White waiting for the first round of edits on "Boundaries," I've been attempting to start a sequel.
I say "starting" because I haven't gotten past the first five chapters. I wrote them because I had to have five chapters to participate in a master workshop three weeks ago. Then I rewrote them using the information I learned there.
The next week I went to another workshop and learned even more. And rewrote again, looking for passages that had passive rather than active voice. It's an easy trap to fall into.
Yesterday I started chapter six, feeling I had a handle on the plot, but still knew deep inside something was missing. Then I read a post by a fellow writer that led me to an eye-opening article. Yes, I'd heard the same advice at both workshops, but it hadn't sunk in. Now it did.
The advice was this: if your character doesn't have an internal conflict that she has to solve by the end of the story, you haven't got a story.
Caroline and Nathan have to solve a political puzzle, and encounter danger along the way. But combating physical dangers from both nature and man doesn't tell us much about the characters unless it shows us why their internal conflicts influence how they solve the outer conflicts (such as "am I going to live through this?")
Now Nathan has an internal conflict. He has to choose between loyalty to his sovereign or his wife. So I can see how his decisions would be based on whether or not he can tell Caroline what he is up to. (Not that she doesn't guess anyway!)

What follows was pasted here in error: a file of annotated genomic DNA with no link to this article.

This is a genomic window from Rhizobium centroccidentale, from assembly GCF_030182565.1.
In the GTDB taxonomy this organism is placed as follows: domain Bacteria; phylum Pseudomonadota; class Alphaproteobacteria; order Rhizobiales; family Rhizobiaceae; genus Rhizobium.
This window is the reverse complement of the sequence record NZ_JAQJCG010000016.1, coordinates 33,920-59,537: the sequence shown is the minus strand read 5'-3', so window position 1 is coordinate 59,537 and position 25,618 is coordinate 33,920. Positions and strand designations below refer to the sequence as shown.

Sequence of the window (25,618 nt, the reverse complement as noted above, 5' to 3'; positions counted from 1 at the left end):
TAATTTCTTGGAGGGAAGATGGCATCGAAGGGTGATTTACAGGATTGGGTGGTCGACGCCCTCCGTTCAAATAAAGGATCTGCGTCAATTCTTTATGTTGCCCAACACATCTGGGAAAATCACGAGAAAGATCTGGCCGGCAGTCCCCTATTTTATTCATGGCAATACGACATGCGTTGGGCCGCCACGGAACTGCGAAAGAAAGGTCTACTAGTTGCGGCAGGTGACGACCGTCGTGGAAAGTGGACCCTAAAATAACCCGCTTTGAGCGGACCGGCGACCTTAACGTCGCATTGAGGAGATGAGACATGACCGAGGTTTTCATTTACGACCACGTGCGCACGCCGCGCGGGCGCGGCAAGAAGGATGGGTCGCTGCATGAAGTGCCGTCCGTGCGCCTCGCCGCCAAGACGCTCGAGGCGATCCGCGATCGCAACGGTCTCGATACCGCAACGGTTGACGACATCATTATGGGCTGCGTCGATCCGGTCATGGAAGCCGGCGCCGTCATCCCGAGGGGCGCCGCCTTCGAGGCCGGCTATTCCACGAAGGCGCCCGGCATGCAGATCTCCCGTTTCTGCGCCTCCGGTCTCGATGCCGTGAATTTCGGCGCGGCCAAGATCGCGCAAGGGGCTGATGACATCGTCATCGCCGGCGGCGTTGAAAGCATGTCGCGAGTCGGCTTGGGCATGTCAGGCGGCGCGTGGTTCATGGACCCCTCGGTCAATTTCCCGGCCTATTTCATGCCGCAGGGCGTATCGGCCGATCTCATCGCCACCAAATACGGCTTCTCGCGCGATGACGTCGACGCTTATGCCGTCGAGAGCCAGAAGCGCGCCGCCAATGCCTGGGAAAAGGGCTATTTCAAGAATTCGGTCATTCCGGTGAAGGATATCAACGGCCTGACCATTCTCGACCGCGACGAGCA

To get to Caroline's conflict, I had to go back to "Boundaries." She has led a sheltered life and naively thinks she can find her missing father by asking assistance from the only person she knows who lives in Washington, her local member of parliament. But surprise follows surprise, and Caroline soon learns the world is not as safe or dull as she thought it was. When faced with returning to her former existence, she uses the confidence she has gained and grabs at a chance for a different future.
So I thought: what if Caroline sees that the life of adventure she shares with Nathan, traveling to foreign lands and discovering new customs, may be cut short by circumstances she both welcomes and dreads. She doesn't want to go back to her former life of dutiful daughter (now dutiful wife) and stay home while her husband has all the adventures she has come to crave. So she is torn between what she wants and what she knows she must do.
Now I just have to figure out the answer.